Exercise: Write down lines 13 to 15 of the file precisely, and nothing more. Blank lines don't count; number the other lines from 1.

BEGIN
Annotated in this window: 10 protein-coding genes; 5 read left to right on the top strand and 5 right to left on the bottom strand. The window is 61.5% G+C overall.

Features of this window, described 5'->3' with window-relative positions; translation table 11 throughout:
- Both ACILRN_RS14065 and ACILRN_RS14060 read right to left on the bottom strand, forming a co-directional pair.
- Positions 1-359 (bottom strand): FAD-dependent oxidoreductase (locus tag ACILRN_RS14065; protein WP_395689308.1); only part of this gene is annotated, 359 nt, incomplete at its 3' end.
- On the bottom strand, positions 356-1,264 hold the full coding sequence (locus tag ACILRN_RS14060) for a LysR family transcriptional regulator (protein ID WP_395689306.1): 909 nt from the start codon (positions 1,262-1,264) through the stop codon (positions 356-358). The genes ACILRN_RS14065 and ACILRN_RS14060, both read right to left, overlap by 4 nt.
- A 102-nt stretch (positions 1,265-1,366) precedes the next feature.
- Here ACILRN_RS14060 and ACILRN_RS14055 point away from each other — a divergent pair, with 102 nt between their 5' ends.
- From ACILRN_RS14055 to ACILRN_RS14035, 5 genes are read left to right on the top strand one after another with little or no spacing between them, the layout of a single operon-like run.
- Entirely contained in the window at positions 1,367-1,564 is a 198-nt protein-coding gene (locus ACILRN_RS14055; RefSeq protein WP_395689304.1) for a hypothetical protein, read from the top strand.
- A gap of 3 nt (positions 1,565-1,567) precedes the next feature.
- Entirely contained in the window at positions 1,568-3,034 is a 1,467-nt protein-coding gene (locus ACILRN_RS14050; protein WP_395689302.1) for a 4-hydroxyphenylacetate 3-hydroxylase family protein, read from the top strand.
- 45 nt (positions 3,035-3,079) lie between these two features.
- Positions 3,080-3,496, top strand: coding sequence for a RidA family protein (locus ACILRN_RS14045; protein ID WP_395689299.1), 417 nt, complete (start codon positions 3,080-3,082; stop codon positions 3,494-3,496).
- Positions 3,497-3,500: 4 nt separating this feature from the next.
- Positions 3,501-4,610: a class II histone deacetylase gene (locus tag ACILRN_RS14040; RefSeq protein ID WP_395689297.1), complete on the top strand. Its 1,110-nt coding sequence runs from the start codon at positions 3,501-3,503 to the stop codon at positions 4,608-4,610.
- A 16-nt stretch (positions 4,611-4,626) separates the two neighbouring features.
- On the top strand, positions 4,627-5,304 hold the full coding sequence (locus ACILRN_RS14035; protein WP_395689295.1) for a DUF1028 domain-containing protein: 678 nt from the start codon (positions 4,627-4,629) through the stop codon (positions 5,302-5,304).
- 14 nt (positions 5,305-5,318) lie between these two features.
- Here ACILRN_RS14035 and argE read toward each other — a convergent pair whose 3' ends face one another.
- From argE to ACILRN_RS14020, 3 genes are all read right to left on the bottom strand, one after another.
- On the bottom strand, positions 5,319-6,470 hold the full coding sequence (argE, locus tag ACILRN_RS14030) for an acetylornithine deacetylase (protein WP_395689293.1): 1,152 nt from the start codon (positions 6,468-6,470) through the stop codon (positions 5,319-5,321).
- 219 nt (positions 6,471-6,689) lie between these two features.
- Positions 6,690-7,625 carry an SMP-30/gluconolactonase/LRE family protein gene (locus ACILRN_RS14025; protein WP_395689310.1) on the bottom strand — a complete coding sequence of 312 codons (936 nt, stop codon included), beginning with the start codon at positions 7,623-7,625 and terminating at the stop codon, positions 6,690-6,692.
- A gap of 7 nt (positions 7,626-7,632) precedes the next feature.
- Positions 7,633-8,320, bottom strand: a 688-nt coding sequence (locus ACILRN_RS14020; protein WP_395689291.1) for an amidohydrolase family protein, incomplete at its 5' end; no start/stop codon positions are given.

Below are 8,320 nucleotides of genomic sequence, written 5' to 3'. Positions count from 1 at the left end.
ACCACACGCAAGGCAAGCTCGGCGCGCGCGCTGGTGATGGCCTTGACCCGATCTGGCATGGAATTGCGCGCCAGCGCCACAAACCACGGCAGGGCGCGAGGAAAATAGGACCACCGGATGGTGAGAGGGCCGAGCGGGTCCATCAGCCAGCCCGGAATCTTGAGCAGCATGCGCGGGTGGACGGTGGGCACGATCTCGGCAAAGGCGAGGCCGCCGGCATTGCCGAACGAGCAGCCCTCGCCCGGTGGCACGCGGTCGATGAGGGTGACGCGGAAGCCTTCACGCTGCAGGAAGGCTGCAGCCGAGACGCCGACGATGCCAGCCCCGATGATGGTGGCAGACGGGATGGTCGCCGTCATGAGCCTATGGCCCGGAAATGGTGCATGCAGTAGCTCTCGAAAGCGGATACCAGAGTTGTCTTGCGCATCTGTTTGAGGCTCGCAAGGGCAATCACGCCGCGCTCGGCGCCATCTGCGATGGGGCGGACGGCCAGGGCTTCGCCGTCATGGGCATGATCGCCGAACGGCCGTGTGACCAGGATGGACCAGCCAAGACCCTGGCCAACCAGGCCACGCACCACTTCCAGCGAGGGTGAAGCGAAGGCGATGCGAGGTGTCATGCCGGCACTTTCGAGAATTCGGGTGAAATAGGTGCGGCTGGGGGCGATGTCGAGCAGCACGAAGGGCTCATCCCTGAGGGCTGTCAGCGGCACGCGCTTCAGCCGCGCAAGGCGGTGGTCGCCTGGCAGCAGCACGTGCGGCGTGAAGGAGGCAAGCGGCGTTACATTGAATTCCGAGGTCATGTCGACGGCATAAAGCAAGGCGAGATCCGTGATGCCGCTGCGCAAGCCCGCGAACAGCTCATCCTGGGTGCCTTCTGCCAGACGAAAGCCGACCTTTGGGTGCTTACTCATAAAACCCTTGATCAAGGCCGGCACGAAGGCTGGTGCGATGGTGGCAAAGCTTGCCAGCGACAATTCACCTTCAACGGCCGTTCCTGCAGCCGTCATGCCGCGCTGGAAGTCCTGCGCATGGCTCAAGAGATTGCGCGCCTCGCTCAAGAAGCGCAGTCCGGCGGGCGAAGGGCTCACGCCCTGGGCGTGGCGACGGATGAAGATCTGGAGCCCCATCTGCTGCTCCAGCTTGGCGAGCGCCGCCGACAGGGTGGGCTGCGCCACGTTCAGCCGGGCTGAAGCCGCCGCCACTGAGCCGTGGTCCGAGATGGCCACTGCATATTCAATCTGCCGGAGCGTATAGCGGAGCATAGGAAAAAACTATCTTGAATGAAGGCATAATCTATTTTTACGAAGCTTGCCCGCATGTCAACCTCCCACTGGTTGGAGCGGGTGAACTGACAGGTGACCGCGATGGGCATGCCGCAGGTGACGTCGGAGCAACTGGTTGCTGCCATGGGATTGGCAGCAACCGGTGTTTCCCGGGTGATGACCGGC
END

- Positions 3,080-3,496, top strand: coding sequence for a RidA family protein (locus ACILRN_RS14045; protein ID WP_395689299.1), 417 nt, complete (start codon positions 3,080-3,082; stop codon positions 3,494-3,496).
- Positions 3,497-3,500: 4 nt separating this feature from the next.
- Positions 3,501-4,610: a class II histone deacetylase gene (locus tag ACILRN_RS14040; RefSeq protein ID WP_395689297.1), complete on the top strand. Its 1,110-nt coding sequence runs from the start codon at positions 3,501-3,503 to the stop codon at positions 4,608-4,610.